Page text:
Dijana Tiplic

Is employed at the Department for Teacher Education and School Research (ILS), as a part of the Educational Management group. She holds a PhD degree in Leadership and Organizational Management, and prior to joining ILS she was a postdoctoral scholar at Stanford University.

What is your current research on?

In my current research, I am pursuing several lines of work related to the organizational phenomena in general, and educational organizations in particular. First, my research on organizational phenomena focuses on issues of learning and innovation. This work spans several aspects of the two phenomena including adaptive behavior and experiential learning in organizational contexts. In particular, I am intrigued by a role that connections and aspirations play in processes in which learning outcomes are subject to probabilistic variation.

Second, I am involved in a large cross-national study of curricula changes associated with globalization and multiculturalism. Third, I am studying a knowledge base of educational research fields with a particular focus on rationalization processes and fields development over time, both structurally and substantially. Finally, I am studying organizational antecedents and consequences of motivational aspects in school organizations.

Why is this research important?

Preoccupation with performance assessments and evaluations has been widely recognized in literature. This ‘assessment and evaluation’ focus has important consequences for our understanding of most optimal learning strategies. Thus, there is a need to advance our understanding of learning phenomena in situations when the feedback about the learning outcomes is lacking or unreliable. My research addresses some of the key problems related to the learning phenomenon in most real life contexts with implications for, among others, the learning outcomes, innovation policy, and organizational design.

In addition, comparative research on curricula I am involved with is important since it offers an innovative methodological approach on evidence across a large number of countries and their intended curricula beyond the existing important evidence on a number of case studies about this topic. Also, studies of a knowledge base of educational research fields are important, because they offer new insights into knowledge production of educational research fields, and factors that may influence it. Finally, research on organizational factors related to the motivational aspects in school organizations is an important approach to better understand school level phenomena beyond the individual characteristics.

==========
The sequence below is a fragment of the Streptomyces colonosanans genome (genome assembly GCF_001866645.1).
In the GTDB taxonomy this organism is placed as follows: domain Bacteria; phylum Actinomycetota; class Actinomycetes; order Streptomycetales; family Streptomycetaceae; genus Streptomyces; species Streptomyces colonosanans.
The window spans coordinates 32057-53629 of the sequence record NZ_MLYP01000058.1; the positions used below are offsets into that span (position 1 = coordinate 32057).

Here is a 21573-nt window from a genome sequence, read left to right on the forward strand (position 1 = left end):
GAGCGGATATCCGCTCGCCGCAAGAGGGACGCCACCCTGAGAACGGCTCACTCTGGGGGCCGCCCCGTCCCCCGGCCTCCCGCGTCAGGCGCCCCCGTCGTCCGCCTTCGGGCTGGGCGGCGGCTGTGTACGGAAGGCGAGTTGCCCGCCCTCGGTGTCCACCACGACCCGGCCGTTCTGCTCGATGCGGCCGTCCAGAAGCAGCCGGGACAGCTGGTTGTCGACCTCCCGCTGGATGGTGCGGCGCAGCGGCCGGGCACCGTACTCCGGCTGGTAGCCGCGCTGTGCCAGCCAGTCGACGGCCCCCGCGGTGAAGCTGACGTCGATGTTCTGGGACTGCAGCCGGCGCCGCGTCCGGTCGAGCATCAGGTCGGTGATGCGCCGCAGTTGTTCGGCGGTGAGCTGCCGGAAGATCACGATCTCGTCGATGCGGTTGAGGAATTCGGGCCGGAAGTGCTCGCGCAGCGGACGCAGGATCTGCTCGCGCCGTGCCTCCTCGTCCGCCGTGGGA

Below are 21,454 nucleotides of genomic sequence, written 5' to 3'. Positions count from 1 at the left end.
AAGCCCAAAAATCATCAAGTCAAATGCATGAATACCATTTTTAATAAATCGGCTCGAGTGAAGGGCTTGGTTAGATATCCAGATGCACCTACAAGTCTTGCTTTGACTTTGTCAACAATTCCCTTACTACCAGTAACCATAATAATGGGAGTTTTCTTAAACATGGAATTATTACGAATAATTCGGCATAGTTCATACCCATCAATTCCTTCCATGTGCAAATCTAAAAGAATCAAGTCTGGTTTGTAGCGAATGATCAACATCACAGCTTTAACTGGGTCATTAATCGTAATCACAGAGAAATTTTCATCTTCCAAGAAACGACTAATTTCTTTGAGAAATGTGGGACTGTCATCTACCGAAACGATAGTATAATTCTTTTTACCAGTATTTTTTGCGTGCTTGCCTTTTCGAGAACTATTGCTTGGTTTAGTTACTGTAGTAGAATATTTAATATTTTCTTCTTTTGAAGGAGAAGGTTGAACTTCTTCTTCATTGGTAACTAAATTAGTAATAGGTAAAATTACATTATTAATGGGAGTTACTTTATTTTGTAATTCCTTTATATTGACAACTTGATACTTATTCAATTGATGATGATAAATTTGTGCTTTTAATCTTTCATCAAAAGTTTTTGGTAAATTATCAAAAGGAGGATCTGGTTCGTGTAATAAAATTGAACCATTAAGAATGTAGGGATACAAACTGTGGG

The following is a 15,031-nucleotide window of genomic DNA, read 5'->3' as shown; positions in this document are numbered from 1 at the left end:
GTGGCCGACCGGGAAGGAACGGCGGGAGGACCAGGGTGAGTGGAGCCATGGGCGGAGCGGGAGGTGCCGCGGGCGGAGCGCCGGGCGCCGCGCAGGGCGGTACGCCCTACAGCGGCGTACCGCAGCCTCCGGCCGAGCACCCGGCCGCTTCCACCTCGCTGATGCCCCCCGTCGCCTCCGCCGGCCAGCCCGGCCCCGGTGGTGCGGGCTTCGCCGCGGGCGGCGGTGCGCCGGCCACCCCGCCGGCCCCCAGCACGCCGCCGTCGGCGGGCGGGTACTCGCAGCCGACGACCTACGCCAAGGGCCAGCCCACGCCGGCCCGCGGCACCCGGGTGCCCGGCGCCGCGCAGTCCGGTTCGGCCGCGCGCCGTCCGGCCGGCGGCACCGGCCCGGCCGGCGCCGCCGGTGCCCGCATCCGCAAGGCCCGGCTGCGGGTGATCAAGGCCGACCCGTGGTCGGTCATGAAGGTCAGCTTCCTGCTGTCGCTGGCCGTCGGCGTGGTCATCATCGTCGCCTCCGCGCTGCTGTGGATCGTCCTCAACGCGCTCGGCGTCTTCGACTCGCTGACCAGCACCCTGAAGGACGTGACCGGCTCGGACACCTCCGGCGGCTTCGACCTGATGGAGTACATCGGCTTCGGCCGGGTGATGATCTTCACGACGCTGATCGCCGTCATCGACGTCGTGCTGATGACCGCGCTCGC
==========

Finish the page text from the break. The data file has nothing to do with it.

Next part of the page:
What motivates you to conduct your research?

In my research, I am intrigued by adaptive behavior of individual and organizational actors in learning from experience. I am also motivated to use complementary theoretical perspectives, various methodological tools and different types of analyses to better understand the phenomena of interest.

How is your research conducted?

Methodologically, in my work I use simulation modeling, large scale empirical databases, and field studies. In my research on organizational learning and innovation, I use mainly simulation modeling. Simulation modeling has a long tradition in social sciences, and is an important methodological tool for exploring and discovering important principles and relationships from simple models. In addition, in a cross-national study of curricula changes that I am involved with, I am conducting a multi level analysis of large scale empirical databases. Also, in my research on knowledge bases of educational research fields, I am conducting a longitudinal analysis of fields’ features, by mainly applying bibliometrics methods and network analysis approaches. Finally, in a study of organizational antecedents and consequences of motivational aspects in school organizations, I am involved in the analysis of survey data.

My aim is to complement results from my simulation models with empirical data, but also to develop models that would help better understand empirical data.

Where do you get your ideas and approaches to problems from?

My research is interdisciplinary, building on ideas of learning from a variety of disciplines such as behavioral decision making, social learning, and computer science to inform organizational theory. In addition, I find inspiration in organizational theory to study educational organizations.

Publisert 23. okt. 2012 12:10 - Sist endret 30. nov. 2017 10:43